US extends military mission to Syria as they study attacking Russian forces

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WASHINGTON DC – The U.S. is studying “legal” options to attack Russian and Syrian forces in order to prevent Syrian oil from falling into the hands of terrorists while Trump expands actions in the Arab country, according to the AP.

Although US President Donald Trump has shown a strong interest in withdrawing his military from Syria, Washington’s policy for the Arab country is taking a new turn.

As published the AP news agency, Trump approved measures that expand the use of the armed forces of his country in northeastern Syria.

Citing unnamed government sources, the agency also said the United States is studying the legal framework to defend oil wells in northeastern Syria from “any force that tries to control them,” from terrorist groups to government forces, including Russian and Syrian troops.

Such protection of the oil wells would be done with the full use of military power , while a US Defense source said at least 800 US military personnel would remain in Syria.

However, the US authorities would be divided over the use of force against the Syrian government and its allies, with Senator Tim Kaine, a Virginia Democrat, called the mission misguided.

“Risking the lives of our troops to guard oil rigs in eastern Syria is not only reckless, it’s not legally authorized,” Kaine told The Associated Press. “President Trump betrayed our Kurdish allies that have fought alongside American soldiers in the fight to secure a future without ISIS – and instead moved our troops to protect oil rigs.”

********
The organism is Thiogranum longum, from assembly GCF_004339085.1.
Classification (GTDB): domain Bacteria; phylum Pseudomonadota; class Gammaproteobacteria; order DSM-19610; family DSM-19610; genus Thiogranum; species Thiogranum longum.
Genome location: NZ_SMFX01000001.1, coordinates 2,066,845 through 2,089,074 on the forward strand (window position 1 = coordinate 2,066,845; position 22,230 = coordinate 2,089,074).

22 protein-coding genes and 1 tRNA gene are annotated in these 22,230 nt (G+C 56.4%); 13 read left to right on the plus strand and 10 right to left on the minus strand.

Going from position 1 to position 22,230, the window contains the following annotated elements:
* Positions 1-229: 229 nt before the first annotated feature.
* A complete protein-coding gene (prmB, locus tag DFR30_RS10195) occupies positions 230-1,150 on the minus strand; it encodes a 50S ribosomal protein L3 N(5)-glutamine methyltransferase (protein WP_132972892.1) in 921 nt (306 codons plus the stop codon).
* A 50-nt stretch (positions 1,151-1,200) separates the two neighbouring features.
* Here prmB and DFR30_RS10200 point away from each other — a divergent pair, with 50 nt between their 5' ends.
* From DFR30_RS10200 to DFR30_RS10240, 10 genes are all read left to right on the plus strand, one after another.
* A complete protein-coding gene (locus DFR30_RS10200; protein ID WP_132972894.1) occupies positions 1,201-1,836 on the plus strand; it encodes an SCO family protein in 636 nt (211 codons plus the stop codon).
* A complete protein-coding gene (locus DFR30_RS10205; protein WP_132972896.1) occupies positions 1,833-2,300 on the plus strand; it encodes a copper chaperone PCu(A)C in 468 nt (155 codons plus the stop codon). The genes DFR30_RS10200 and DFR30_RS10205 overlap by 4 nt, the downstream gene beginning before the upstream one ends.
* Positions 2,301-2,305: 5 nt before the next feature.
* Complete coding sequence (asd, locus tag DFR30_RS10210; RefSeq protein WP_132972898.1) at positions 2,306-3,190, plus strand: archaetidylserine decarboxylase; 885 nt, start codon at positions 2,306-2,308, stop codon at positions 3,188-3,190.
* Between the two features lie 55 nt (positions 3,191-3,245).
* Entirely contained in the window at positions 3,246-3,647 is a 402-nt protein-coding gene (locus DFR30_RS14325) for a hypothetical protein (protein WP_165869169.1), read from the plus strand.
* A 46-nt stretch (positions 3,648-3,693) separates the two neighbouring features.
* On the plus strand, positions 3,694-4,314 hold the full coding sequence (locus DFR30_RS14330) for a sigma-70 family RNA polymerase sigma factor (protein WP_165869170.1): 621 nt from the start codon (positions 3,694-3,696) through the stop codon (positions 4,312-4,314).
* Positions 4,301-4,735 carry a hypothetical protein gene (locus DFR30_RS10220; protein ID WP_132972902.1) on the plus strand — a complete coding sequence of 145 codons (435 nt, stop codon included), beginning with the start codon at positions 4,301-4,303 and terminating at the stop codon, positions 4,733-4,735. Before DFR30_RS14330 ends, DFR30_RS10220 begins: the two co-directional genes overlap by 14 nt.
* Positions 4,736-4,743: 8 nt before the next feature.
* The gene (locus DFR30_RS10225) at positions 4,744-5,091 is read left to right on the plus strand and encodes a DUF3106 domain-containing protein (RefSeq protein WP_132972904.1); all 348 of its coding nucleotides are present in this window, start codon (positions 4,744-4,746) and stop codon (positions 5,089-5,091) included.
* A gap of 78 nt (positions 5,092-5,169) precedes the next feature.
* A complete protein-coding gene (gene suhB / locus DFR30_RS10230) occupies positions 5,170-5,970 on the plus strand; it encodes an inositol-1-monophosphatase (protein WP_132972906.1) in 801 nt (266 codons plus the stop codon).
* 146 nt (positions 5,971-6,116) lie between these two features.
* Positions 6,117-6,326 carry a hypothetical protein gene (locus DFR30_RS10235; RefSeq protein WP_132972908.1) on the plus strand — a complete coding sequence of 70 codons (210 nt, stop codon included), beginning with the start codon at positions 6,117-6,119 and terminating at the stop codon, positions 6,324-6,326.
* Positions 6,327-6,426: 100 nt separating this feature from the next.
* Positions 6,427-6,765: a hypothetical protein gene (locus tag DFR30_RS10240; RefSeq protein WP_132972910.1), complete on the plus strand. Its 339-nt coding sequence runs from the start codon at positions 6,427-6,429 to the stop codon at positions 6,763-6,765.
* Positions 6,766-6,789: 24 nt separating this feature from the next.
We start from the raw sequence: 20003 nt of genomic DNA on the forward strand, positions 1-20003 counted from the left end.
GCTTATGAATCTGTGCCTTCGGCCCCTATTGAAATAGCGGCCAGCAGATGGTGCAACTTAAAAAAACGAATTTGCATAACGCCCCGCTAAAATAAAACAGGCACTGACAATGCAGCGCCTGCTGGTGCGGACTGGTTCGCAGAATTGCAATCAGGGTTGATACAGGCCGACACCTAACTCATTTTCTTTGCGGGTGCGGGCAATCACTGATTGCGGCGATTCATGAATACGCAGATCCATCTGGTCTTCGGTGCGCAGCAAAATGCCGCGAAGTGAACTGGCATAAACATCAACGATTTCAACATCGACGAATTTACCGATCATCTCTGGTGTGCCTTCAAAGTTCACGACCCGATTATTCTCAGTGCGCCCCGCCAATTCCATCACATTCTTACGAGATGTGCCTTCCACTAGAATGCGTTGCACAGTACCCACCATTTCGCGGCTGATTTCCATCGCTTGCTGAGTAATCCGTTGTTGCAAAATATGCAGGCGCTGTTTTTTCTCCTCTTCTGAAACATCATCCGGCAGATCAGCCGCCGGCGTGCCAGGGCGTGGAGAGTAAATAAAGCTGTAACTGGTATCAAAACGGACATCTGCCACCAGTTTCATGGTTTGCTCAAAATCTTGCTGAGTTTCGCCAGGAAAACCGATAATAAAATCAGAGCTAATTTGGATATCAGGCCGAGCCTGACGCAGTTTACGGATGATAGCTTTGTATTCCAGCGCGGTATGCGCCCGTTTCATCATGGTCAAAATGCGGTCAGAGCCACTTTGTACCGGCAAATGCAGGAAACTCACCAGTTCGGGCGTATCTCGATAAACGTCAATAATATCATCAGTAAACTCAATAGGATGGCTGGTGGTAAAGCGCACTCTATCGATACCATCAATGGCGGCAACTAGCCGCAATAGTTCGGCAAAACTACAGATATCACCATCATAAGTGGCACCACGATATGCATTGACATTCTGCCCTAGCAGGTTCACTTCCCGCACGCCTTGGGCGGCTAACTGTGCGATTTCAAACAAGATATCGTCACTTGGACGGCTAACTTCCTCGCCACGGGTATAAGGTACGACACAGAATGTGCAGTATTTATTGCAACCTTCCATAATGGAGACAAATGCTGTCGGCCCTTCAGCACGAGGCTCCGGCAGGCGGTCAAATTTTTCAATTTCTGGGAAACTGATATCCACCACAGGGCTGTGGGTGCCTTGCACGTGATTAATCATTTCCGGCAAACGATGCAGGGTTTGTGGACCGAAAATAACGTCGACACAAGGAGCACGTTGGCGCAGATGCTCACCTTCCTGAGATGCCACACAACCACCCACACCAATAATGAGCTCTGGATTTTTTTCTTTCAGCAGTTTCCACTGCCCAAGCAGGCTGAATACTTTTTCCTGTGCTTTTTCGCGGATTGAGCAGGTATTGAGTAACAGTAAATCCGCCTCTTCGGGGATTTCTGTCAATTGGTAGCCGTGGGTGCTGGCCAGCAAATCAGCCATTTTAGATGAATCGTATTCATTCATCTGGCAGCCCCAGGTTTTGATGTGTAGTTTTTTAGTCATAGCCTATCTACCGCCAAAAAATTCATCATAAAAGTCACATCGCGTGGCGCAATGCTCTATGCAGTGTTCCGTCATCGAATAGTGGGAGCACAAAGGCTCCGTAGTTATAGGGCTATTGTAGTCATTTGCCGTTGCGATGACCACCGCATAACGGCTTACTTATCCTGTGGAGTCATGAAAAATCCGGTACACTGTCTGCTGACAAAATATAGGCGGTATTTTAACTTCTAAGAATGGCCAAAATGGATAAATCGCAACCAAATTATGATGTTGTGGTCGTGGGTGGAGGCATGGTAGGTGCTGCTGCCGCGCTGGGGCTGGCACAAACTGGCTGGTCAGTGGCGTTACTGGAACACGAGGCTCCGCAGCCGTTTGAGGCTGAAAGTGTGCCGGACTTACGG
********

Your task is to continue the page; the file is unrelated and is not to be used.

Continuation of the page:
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Since the beginning of its operations in Syria, the US government has attempted to justify its attacks based on the Authorizations for Use of Military Force (AUMF) issued in 2001 and 2002 against any individual, group or force linked to the terrorist attacks of 11 September 2001.

As such, Pentagon forces rely on US domestic law to operate on foreign soil. However, according to experts, under US law such permits would cover operations against terrorist groups in Syria only.

Thus, the laws would limit the use of US military power in this country.

“The U.S. is not at war with either Syria or Turkey, making the use of the AUMF a stretch,” said Stephen Vladeck, a national security law professor at the University of Texas at Austin.

He added that while the U.S. Constitution bestows significant war powers on the president, those are generally meant to be about self-defense and for the collective defense of the country. Arguing that securing the oil is necessary for national security “just strikes me as a bridge too far,” he said.

Expansion of the military mission

According to the media, the United States intends to keep its troops from Deir ez-Zor to Al-Hasakah, a city controlled by the Kurdish forces.

At the moment, the US still has a few hundred soldiers and armored vehicles in northeastern Syria. However, the contingent would not be sufficient to keep all oil wells in the region under military control, according to the media.

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